He walked out onto his porch. There was a blink in his form and he turned more transparent. He became a little bit more invisible, a little bit less there.
Ten years earlier Marshal was sitting with Sindy in her living room.
“I don’t understand,” Sindy was saying. Her eyes were hard on him and her voice was angry.
“It’s my dream job, Sindy. It’s kind of a medical company, only it specializes in prosthetic-“
“Not that,” Sindy said, venomous.
Marshal didn’t say anything. The conversation had been awkward and dragging up until then but no strong emotions had been spilt. With Sindy’s last words things took on a scary edge and Marshal found himself being so careful in choosing his words that he wound up saying nothing while a steady desire to get out of the room began to fill his insides like a slow leak.
“Are you breaking up with me?”
“I’m moving to Indianapolis,” he said. He hadn’t come here to break up with Sindy. He had come here to tell her he was moving to Indianapolis. In his mind the two notions were kept safely apart. That had allowed him to picture this conversation going easily.
“I can’t move to Indianapolis, Marshal.”
“I didn’t say that you should,” Marshal answered, the words made him more nervous with their surprising bluntness and all his plans for how to make this conversation go easily were forgotten.
Sindy couldn’t react, beginning one sentence then another, not finishing any thoughts out loud as Marshal’s words hit her hard over and over again.
“Look, the offer just came through,” Marshal started talking, trying pathetically to make this a conversation about his good news and not a break up. “I really didn’t see it coming and had almost forgotten I’d applied. They take their time filling job slots; it’s one of the things that makes them such a desirable employer. And for them to take me right out of grad school…that’s like the Yankees taking a new pitcher right out of the eighth grade. It’s-” he looked up and saw that Sindy didn’t very much care how great an offer this was. She was crying.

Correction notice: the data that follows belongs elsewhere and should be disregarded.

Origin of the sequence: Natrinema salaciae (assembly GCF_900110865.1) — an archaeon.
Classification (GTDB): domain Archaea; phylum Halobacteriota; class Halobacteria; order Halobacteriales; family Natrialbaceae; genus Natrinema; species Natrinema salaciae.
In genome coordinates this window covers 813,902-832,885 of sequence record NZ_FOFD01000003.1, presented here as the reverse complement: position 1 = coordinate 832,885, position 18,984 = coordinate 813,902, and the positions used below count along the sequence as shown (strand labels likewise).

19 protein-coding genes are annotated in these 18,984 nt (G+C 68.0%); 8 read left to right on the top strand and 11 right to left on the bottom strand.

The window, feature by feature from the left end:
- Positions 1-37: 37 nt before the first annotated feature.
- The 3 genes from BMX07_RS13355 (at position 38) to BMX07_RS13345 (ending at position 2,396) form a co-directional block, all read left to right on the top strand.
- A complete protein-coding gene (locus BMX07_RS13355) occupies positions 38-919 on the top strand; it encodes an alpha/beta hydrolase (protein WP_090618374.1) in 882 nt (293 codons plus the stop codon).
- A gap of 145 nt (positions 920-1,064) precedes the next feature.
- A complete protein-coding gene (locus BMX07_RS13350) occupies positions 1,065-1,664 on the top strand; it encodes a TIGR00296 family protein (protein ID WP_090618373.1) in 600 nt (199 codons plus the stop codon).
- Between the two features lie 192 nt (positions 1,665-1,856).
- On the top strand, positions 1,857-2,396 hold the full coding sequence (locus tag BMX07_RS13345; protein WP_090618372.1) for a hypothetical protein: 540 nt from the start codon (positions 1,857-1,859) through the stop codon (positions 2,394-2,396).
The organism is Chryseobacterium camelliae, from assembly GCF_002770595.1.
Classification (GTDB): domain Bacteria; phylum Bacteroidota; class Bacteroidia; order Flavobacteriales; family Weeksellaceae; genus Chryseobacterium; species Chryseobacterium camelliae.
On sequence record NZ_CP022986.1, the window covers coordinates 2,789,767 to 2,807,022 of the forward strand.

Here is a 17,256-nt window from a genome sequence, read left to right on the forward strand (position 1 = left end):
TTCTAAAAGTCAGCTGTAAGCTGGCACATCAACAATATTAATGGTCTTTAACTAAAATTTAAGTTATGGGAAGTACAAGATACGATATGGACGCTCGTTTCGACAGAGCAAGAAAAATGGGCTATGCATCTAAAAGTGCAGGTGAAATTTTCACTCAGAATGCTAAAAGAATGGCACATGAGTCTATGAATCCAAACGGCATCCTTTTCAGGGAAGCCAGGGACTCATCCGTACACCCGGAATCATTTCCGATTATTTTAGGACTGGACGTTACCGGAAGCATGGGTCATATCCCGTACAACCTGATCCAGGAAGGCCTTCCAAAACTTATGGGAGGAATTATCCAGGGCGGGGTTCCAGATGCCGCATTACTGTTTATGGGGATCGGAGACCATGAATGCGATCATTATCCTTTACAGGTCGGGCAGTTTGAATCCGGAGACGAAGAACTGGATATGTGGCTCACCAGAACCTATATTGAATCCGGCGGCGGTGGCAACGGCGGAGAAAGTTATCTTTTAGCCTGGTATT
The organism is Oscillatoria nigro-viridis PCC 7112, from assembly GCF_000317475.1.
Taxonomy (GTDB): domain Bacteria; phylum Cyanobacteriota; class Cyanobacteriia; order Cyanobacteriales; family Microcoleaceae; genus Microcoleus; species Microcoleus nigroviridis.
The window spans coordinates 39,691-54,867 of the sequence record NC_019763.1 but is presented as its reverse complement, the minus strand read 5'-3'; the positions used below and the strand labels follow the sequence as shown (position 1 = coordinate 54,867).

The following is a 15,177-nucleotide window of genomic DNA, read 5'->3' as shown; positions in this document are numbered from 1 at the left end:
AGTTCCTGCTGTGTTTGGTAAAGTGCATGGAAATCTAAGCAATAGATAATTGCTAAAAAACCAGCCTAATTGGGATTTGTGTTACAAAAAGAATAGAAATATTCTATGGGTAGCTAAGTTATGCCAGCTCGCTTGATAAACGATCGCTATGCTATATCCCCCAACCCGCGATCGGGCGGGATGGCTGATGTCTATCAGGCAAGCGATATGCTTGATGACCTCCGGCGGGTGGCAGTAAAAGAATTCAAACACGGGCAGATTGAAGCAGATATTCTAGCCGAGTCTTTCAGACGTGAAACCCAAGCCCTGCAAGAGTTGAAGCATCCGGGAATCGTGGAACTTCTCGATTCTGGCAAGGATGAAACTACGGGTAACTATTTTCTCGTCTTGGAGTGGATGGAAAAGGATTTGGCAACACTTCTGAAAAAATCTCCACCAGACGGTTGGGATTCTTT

“We only dated for half a year,” he said abruptly to combat the tears, his mind opting to hide behind the blunt notion that she was acting poorly because she couldn’t be happy for him and let him go while he ignored the fact that the past half-year had been the happiest in his life.
“Get out,” she said.
“I didn’t want to-“
“Just get out,” she was hugging one of the pillows from her couch to her chest and she had detached from the conversation. The tears where no longer there but she wasn’t looking at him either and when he tried to speak he was met by an ice wall of avoidance.
“We only dated six months,” he mumbled as he stood up, and with every step he took towards the door he let himself savor the notion that this conversation he had been dreading was now over, that he was free, that he had his dream job, that his life would now start, and by the time he was out her door and in his car he had almost convinced himself of these things.
Back in the living room Sindy hugged the throw pillow tighter and then began to weep, angry bitter tears that she hated herself for shedding.
Sitting on the couch opposite her sat Marshal, ten years older, mostly invisible, sadly watching her with regret on his face. There was a blink in his form and he became just a little bit less invisible, a little bit more there. And when Sindy stood up and left the room, he followed longingly after her.